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  • » 03/27/2013, 00.00

    KOREA

    Pyongyang threatens war, cuts lines to Seoul

    Joseph Yun Li-sun

    After putting its combat units on a state of alert and aimed missiles at US bases in Guam and Hawaii, North Korea cuts its last direct line of communication with South Korea since "war may break out at any moment" making "north-south military communications" no longer necessary.

    Seoul (AsiaNews) - As tensions escalate, North Korea announced that it had cut off a "military hotline" with South Korea, and that "war may break out at any moment". In view of this, "there is no need to keep north-south military communications". Overnight, a South Korean soldier standing on guard at the tense inter-Korean border threw a grenade after he heard noises.

    Pyongyang appears determined to push ahead with military provocation. After South Korea and the United States held a series of joint military exercises and the United Nations approved a new round of economic sanctions against North Korea, Kim Jong-un's regime disconnected a Red Cross hotline routed through the village of Panmunjom. Previously, it had threatened to launch a ruthless pre-emptive nuclear attack against Washington and Seoul.

    With today's decision to cut the hotline, "The Supreme Command of the Korean People's Army solemnly declared that" due "to the reckless acts of the enemies, the north-south military communications which were set up for dialogue and cooperation between the north and the south has already lost its significance," North Korea's Korean Central News Agency (KCNA) reported. Since "war may break out any moment, there is no need to keep North-South military communications."

    North Korea's attempt to undermine the international consensus against its nuclear programme, backed by Beijing, is also illustrated by its ruling Workers' Party of Korea's plenary meeting of top party leaders this month "to discuss and decide an important issue".

    The party usually meets once a year to ratify the decisions taken by the leadership. The plenary session of the Party's Central Committee at the end of this month is expected to "discuss and decide an important issue in order to victoriously advance the Korean revolution and take a decisive turn in achieving the Juche revolutionary cause under the banner of great Kimilsungism-Kimjongilism," KCNA reported.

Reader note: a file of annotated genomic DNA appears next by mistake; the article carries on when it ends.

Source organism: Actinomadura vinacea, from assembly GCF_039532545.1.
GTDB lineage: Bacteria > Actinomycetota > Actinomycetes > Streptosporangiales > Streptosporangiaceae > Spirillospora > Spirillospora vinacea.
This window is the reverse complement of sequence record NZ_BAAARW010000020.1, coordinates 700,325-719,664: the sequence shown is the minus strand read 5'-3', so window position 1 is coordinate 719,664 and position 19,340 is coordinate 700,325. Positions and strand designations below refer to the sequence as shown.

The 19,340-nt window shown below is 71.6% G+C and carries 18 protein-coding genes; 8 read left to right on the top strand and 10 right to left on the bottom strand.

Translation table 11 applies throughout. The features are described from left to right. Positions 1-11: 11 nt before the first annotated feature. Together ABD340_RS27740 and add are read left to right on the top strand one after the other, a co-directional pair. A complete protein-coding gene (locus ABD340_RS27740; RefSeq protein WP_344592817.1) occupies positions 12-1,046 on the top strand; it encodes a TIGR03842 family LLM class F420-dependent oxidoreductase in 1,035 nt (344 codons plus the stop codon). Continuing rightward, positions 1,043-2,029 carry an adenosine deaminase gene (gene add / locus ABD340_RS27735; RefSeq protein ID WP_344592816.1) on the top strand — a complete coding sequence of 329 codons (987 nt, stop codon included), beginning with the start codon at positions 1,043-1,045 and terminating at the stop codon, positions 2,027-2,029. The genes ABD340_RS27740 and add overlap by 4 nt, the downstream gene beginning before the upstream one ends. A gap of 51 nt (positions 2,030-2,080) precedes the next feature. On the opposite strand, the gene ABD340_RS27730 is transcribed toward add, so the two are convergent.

Juche is an ideology of economic self-reliance that combines Communism, Stalinism, nationalism and a version of neo-Confucianism developed under Kim Il-sung at the beginning of his revolution.

    The party meeting comes just days before the annual session of the Supreme People's Assembly, which is scheduled for 1 April in Pyongyang, ahead of 11 April, first anniversary of the day when the "young general" Kim Jong-un became First Secretary of the Workers' Party of Korea.

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    See also

    25/01/2013 NORTH KOREA
    As it lashes out at everybody, Pyongyang threatens Seoul and Beijing
    North Korea slams the UN for imposing new sanctions. Following its usual tirade against South Korea's "puppet" regime, Pyongyang goes after China for buckling under US pressures. China responds by sending a tough warning that it "will not hesitate to reduce its assistance to North Korea".

    13/06/2005 SOUTH KOREA - NORTH KOREA
    South Korea's Roh "very sure" nuclear talks will resume
    In his recent meeting with George Bush, Roh insisted on the need to offer Pyongyang concrete proposals rather than threaten it with international sanctions.

    23/10/2006 SOUTH KOREA – NORTH KOREA – CHINA
    Ban Ki-moon should pay special attention to human rights in North Korea
    Human rights groups present the next United Nations secretary general with a joint petition on the eve of his departure for Beijing. International sanctions continue against the Communist regime.

    20/07/2005 JAPAN – NORTH KOREA
    Tokyo to demand total nuclear power ban on Pyongyang
    Government sources say Japan will ask for a total freeze on North Korea's nuclear energy programme during six-nation talks.

    27/07/2009 KOREA
    Pyongyang ready for new talks, but with the U.S.
    According to the North Korean ambassador to the UN, the terms of the 6 party talks - started in 2003 – have expired. Washington and Seoul reaffirm that the 6 party talks are the only way forward for the regime now isolated from everyone.



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